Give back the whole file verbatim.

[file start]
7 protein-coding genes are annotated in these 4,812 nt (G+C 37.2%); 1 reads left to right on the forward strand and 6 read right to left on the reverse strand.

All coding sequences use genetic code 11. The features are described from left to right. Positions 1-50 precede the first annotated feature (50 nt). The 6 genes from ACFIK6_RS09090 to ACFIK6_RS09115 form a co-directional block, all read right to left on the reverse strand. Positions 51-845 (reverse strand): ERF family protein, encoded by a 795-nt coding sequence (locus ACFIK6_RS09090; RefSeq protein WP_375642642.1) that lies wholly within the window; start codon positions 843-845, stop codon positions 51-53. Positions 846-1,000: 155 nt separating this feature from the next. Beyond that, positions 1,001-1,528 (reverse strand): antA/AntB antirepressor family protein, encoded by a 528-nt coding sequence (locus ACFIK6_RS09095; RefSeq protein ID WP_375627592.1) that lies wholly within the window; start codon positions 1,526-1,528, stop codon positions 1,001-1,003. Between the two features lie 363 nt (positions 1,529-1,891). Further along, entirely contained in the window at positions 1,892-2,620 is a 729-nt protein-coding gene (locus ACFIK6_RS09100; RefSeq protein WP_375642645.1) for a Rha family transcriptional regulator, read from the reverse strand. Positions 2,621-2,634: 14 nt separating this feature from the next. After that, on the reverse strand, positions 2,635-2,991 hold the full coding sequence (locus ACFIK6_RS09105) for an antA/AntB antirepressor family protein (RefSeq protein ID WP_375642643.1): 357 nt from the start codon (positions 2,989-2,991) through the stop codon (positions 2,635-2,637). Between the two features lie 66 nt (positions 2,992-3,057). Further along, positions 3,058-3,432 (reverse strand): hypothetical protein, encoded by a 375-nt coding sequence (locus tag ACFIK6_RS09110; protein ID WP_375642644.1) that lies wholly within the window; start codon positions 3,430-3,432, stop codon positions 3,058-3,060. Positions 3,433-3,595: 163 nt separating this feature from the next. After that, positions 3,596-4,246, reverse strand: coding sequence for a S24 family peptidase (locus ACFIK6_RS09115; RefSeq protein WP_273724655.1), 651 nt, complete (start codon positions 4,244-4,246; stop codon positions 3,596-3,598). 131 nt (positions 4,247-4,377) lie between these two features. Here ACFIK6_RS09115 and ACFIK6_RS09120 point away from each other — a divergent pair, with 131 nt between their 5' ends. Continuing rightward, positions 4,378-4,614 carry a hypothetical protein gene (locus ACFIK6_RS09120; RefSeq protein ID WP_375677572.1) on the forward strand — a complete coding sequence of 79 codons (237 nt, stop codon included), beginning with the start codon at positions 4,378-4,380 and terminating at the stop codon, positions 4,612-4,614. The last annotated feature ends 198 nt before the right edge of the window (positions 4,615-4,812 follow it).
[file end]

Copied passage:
7 protein-coding genes are annotated in these 4,812 nt (G+C 37.2%); 1 reads left to right on the forward strand and 6 read right to left on the reverse strand.

All coding sequences use genetic code 11. The features are described from left to right. Positions 1-50 precede the first annotated feature (50 nt). The 6 genes from ACFIK6_RS09090 to ACFIK6_RS09115 form a co-directional block, all read right to left on the reverse strand. Positions 51-845 (reverse strand): ERF family protein, encoded by a 795-nt coding sequence (locus ACFIK6_RS09090; RefSeq protein WP_375642642.1) that lies wholly within the window; start codon positions 843-845, stop codon positions 51-53. Positions 846-1,000: 155 nt separating this feature from the next. Beyond that, positions 1,001-1,528 (reverse strand): antA/AntB antirepressor family protein, encoded by a 528-nt coding sequence (locus ACFIK6_RS09095; RefSeq protein ID WP_375627592.1) that lies wholly within the window; start codon positions 1,526-1,528, stop codon positions 1,001-1,003. Between the two features lie 363 nt (positions 1,529-1,891). Further along, entirely contained in the window at positions 1,892-2,620 is a 729-nt protein-coding gene (locus ACFIK6_RS09100; RefSeq protein WP_375642645.1) for a Rha family transcriptional regulator, read from the reverse strand. Positions 2,621-2,634: 14 nt separating this feature from the next. After that, on the reverse strand, positions 2,635-2,991 hold the full coding sequence (locus ACFIK6_RS09105) for an antA/AntB antirepressor family protein (RefSeq protein ID WP_375642643.1): 357 nt from the start codon (positions 2,989-2,991) through the stop codon (positions 2,635-2,637). Between the two features lie 66 nt (positions 2,992-3,057). Further along, positions 3,058-3,432 (reverse strand): hypothetical protein, encoded by a 375-nt coding sequence (locus tag ACFIK6_RS09110; protein ID WP_375642644.1) that lies wholly within the window; start codon positions 3,430-3,432, stop codon positions 3,058-3,060. Positions 3,433-3,595: 163 nt separating this feature from the next. After that, positions 3,596-4,246, reverse strand: coding sequence for a S24 family peptidase (locus ACFIK6_RS09115; RefSeq protein WP_273724655.1), 651 nt, complete (start codon positions 4,244-4,246; stop codon positions 3,596-3,598). 131 nt (positions 4,247-4,377) lie between these two features. Here ACFIK6_RS09115 and ACFIK6_RS09120 point away from each other — a divergent pair, with 131 nt between their 5' ends. Continuing rightward, positions 4,378-4,614 carry a hypothetical protein gene (locus ACFIK6_RS09120; RefSeq protein ID WP_375677572.1) on the forward strand — a complete coding sequence of 79 codons (237 nt, stop codon included), beginning with the start codon at positions 4,378-4,380 and terminating at the stop codon, positions 4,612-4,614. The last annotated feature ends 198 nt before the right edge of the window (positions 4,615-4,812 follow it).